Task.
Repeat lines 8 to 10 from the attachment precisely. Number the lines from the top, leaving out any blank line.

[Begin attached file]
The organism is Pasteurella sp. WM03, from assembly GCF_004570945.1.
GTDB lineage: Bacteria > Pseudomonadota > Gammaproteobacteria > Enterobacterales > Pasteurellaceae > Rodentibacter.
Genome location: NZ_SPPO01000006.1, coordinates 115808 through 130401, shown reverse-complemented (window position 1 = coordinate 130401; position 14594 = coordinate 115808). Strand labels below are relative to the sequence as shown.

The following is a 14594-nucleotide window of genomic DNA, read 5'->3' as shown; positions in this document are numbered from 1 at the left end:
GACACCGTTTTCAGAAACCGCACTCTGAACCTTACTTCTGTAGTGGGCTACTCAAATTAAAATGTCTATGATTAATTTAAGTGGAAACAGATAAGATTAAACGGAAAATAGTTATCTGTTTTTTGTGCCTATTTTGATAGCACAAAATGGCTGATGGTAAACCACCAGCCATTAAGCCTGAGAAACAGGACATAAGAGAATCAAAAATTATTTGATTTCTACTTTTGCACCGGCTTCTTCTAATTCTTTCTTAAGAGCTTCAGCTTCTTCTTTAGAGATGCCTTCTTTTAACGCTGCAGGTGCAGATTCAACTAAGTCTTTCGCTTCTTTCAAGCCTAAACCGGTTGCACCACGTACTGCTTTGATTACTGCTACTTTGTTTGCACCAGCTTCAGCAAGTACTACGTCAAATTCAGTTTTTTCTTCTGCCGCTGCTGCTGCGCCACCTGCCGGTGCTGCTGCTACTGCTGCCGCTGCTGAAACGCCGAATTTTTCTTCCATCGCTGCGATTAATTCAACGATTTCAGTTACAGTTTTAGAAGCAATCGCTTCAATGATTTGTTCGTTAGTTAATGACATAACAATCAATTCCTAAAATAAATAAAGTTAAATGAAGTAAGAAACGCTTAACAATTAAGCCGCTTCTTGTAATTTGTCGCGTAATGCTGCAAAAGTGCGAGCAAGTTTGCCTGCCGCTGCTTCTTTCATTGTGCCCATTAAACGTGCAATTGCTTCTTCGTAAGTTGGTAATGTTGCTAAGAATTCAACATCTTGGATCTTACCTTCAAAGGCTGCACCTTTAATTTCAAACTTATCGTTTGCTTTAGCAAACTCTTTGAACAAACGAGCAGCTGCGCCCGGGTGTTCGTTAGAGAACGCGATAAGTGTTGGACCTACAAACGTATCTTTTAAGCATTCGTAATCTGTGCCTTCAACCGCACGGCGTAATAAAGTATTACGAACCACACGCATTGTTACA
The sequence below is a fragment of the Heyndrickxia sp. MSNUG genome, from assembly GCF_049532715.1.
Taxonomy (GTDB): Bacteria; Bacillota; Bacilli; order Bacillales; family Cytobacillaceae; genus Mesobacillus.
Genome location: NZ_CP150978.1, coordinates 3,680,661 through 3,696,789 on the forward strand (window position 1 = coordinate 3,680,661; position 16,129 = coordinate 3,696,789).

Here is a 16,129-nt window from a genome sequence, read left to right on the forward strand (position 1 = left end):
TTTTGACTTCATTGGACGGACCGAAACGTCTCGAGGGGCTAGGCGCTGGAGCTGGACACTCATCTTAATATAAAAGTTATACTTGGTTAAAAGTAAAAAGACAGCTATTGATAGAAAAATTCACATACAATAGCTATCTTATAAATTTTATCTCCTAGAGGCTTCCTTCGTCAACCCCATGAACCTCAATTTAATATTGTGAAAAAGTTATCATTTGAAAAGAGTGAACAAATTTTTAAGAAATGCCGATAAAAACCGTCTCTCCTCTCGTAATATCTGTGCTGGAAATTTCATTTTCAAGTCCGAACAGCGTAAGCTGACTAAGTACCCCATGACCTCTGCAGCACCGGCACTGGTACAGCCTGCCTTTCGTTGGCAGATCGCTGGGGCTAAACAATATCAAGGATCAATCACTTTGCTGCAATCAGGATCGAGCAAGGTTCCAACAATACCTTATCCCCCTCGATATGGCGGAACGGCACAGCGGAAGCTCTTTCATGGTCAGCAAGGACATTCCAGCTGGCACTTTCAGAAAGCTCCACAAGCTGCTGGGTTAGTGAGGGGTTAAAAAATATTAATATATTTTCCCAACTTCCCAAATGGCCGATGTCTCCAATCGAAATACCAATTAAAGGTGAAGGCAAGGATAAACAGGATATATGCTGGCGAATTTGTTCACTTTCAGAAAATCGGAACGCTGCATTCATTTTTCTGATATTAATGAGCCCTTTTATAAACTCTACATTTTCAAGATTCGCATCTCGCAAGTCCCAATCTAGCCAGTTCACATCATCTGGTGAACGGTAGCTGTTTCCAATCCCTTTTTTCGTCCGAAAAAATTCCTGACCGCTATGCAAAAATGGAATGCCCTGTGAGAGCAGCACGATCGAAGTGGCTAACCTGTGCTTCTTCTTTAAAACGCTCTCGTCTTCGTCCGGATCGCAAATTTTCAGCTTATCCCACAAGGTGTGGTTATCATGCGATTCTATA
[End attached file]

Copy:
Genome location: NZ_CP150978.1, coordinates 3,680,661 through 3,696,789 on the forward strand (window position 1 = coordinate 3,680,661; position 16,129 = coordinate 3,696,789).

Here is a 16,129-nt window from a genome sequence, read left to right on the forward strand (position 1 = left end):
TTTTGACTTCATTGGACGGACCGAAACGTCTCGAGGGGCTAGGCGCTGGAGCTGGACACTCATCTTAATATAAAAGTTATACTTGGTTAAAAGTAAAAAGACAGCTATTGATAGAAAAATTCACATACAATAGCTATCTTATAAATTTTATCTCCTAGAGGCTTCCTTCGTCAACCCCATGAACCTCAATTTAATATTGTGAAAAAGTTATCATTTGAAAAGAGTGAACAAATTTTTAAGAAATGCCGATAAAAACCGTCTCTCCTCTCGTAATATCTGTGCTGGAAATTTCATTTTCAAGTCCGAACAGCGTAAGCTGACTAAGTACCCCATGACCTCTGCAGCACCGGCACTGGTACAGCCTGCCTTTCGTTGGCAGATCGCTGGGGCTAAACAATATCAAGGATCAATCACTTTGCTGCAATCAGGATCGAGCAAGGTTCCAACAATACCTTATCCCCCTCGATATGGCGGAACGGCACAGCGGAAGCTCTTTCATGGTCAGCAAGGACATTCCAGCTGGCACTTTCAGAAAGCTCCACAAGCTGCTGGGTTAGTGAGGGGTTAAAAAATATTAATATATTTTCCCAACTTCCCAAATGGCCGATGTCTCCAATCGAAATACCAATTAAAGGTGAAGGCAAGGATAAACAGGATATATGCTGGCGAATTTGTTCACTTTCAGAAAATCGGAACGCTGCATTCATTTTTCTGATATTAATGAGCCCTTTTATAAACTCTACATTTTCAAGATTCGCATCTCGCAAGTCCCAATCTAGCCAGTTCACATCATCTGGTGAACGGTAGCTGTTTCCAATCCCTTTTTTCGTCCGAAAAAATTCCTGACCGCTATGCAAAAATGGAATGCCCTGTGAGAGCAGCACGATCGAAGTGGCTAACCTGTGCTTCTTCTTTAAAACGCTCTCGTCTTCGTCCGGATCGCAAATTTTCAGCTTATCCCACAAGGTGTGGTTATCATGCGATTCTATA